If the children of BNO passport holders enroll in a UK state school, children aged 18 or under can enjoy free education. They can also have the opportunity to pay local tuition fees only when entering a university.
State schools in the UK are mainly divided into 5 categories:
- Academy School: It is directly funded by the Department for Education. It is not under the jurisdiction of the local education authority, and thus has relatively high flexibility in management. Except for English, Mathematics and Science, which must be compiled according to the National Curriculum, schools can flexibly allocate weights and design content for other subjects.
- Community School: Receiving government funding. Personnel management, admissions and operations are under the jurisdiction of the local education authority.
- Faith School: For religious schools, the curriculum will be compiled according to the National Curriculum, but religious subjects will be added.
- Free School: The newly established teaching institution does not have a screening system for students, aiming to provide educational opportunities for children in need in the community without distinction of classes.
- Grammar School: The admission standards are strict and the competition is fierce. Students need to pass the 11+ entrance exam screening first. They are elite schools among state schools.
UK state schools are divided into Selective Schools and Comprehensive Schools. Selective schools (such as Grammar Schools) recruit students based on student abilities (such as academic performance, music awards, sports talents). The senior school, which admits students with academic results, requires students to apply for the UK 11+ entrance examination, and they can be admitted if they meet the standard. Comprehensive schools mainly admit students based on the catchment area. If there are too many applicants, they will admit students based on factors such as distance of residence, presence of brothers and sisters and religious beliefs.
Some partially selective schools, in addition to considering the student’s address, will reserve some of the places (about 10%-15%) to admit students according to their abilities; while some selective schools will not only admit students based on their grades and abilities, part of the places will also be reserved for students within the catchment area.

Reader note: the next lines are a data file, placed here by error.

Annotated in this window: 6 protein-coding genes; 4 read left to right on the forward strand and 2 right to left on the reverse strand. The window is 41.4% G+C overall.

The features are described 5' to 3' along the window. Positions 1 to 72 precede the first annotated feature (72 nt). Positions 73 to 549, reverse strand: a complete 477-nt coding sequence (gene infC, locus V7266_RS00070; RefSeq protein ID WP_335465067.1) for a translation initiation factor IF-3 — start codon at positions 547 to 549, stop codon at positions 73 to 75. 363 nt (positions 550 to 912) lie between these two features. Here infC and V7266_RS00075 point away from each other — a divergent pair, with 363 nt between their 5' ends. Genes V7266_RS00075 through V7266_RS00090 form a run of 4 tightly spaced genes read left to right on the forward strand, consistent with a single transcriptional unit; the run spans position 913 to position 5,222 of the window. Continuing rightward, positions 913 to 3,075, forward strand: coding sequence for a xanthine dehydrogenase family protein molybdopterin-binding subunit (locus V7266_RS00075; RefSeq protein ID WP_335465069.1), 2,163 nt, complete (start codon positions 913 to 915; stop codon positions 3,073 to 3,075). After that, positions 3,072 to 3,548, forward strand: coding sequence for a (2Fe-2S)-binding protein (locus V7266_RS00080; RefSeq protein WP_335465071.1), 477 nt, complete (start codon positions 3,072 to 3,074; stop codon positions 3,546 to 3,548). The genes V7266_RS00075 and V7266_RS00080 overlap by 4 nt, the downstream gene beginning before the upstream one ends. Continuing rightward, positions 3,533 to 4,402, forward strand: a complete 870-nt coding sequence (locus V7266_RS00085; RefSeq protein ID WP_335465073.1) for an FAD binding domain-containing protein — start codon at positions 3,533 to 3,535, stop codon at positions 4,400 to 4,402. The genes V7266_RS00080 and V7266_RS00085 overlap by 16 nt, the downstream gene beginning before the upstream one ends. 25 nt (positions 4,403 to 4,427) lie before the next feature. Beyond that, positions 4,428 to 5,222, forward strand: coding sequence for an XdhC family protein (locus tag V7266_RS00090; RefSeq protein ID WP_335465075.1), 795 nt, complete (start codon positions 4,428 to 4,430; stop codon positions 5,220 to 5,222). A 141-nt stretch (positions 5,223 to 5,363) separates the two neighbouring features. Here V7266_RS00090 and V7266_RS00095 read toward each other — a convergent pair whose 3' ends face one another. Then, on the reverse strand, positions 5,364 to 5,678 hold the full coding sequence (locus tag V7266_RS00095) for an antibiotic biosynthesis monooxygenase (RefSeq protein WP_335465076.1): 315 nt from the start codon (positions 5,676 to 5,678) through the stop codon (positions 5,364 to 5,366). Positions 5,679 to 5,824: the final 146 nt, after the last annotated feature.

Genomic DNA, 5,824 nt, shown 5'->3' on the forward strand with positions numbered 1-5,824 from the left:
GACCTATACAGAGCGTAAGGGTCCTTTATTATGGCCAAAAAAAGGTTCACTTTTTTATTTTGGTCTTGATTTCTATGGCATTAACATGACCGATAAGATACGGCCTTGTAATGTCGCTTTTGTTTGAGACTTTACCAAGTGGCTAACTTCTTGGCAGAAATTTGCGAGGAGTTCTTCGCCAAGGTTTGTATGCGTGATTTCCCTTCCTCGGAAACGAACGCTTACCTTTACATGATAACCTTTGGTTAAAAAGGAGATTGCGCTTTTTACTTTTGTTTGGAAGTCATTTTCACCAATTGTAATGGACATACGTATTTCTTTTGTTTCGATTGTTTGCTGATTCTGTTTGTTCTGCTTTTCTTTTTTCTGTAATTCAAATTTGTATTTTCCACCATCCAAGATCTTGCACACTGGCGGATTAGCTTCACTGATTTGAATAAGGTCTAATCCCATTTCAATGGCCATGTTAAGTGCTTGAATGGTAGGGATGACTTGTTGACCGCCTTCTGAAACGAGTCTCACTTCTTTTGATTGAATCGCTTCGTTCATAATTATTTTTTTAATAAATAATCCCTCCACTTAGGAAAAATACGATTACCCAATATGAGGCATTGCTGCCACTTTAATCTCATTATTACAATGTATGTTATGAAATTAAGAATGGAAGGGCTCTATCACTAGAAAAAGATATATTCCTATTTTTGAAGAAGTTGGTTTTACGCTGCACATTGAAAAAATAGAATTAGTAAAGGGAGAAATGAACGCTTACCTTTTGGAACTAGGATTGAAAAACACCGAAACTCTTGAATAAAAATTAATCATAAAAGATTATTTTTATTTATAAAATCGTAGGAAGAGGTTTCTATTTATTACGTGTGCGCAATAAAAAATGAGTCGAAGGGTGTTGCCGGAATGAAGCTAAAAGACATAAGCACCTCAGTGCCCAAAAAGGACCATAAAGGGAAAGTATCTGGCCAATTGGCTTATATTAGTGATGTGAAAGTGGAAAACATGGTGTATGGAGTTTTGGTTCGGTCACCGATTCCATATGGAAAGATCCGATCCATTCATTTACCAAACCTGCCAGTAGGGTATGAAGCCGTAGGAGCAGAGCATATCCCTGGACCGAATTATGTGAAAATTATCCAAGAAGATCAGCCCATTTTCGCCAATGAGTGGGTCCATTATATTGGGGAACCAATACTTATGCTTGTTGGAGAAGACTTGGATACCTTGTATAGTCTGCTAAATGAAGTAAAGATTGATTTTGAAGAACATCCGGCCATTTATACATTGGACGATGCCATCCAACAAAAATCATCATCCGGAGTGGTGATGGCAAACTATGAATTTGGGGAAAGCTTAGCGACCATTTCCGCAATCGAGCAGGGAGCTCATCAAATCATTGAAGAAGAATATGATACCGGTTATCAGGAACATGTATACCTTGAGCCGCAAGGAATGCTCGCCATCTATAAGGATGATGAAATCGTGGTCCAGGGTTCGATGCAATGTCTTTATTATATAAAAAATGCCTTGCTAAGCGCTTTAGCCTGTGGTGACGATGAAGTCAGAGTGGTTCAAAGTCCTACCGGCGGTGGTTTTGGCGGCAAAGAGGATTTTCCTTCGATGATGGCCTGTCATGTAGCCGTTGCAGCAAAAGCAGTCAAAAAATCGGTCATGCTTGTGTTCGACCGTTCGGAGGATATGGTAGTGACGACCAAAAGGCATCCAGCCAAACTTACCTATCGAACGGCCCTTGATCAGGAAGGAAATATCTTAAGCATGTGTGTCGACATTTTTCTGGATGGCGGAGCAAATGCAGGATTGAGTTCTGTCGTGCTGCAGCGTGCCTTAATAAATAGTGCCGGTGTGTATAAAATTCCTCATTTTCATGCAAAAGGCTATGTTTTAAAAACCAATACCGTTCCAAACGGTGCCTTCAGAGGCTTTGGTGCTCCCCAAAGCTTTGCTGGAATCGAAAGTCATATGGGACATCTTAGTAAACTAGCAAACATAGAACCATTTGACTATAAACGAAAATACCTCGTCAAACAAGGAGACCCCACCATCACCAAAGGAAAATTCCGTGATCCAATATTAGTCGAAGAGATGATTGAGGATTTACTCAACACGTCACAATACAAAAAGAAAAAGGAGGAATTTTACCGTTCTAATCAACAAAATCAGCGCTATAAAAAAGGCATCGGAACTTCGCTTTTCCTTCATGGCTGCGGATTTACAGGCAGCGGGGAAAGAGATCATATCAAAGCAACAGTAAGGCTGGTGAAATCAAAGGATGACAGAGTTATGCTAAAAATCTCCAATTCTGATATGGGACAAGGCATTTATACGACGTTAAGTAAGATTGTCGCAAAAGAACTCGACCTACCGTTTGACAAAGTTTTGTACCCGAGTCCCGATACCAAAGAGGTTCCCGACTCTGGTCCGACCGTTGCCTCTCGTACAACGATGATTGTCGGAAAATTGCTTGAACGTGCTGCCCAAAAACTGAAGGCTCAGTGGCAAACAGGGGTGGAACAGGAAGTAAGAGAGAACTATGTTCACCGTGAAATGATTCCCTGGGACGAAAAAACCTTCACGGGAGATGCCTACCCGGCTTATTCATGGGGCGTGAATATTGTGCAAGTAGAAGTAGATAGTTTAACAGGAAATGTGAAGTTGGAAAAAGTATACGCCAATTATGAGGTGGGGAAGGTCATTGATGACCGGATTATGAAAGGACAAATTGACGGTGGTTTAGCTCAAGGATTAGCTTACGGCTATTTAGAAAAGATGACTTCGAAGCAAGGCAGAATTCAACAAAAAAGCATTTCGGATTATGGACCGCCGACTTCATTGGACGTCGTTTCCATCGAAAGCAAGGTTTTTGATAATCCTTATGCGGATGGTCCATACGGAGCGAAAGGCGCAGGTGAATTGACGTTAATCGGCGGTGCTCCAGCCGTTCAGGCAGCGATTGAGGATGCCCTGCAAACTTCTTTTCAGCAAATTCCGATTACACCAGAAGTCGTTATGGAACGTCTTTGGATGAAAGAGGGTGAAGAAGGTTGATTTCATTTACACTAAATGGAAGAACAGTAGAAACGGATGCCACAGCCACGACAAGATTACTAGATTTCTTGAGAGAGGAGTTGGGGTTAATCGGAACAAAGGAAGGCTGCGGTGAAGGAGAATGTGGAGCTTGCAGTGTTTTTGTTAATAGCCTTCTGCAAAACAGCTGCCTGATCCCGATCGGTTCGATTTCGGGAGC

All in all, the ability of students and their place of residence are important factors for admission to state schools in the UK.
4. If I want to enter a Grammar School among UK state schools, when do I have to take the entrance exam? Can I take the exam in Hong Kong?
If you want to enter a Grammar School among UK state schools, you usually register for the 11+ entrance exam in the last semester of Year 5 in the UK, and take the entrance exam in the first semester of Year 6 in the UK. When the student enters Year 7 of the senior school, he / she is exactly 11 years old. The 11+ entrance examination for UK state schools cannot be taken in Hong Kong.
The main assessment content of the 11+ entrance examination includes English, Mathematics, Verbal Reasoning and Non-verbal Reasoning. The English for the 11+ entrance exam is very difficult. Students who want to take the exam must make sufficient preparations in advance.
No, you can’t. The 11+ entrance examination is not a unified national examination. Different grammar schools use different entrance examination papers for assessment; some grammar schools will use the examination papers set by the local school council and share the same examination paper with nearby senior schools for joint examination enrollment. Therefore, if students apply for different grammar schools, they may need to take more than one entrance exam.
The largest advantage of UK state schools is that students studying inside do not have to pay tuition fees, while the tuition fees of independent schools in the UK range from about £15,000-£35,000 pounds per year. State schools vary in quality. School resources, student support, extracurricular activities and teacher-student ratio are all inferior to independent schools. Most independent schools have a long history with considerable academic standards. The school facilities are very complete. Only 7% of the UK population attends independent schools, but the most elite class in society comes from independent schools, so entering an independent school can also establish a good interpersonal network. Of course, grammar schools among state schools are also very good with a high admission rate, but the entry threshold is very high. If students want to enroll in grammar schools, they must get outstanding results in the entrance examination. This is definitely not an easy task.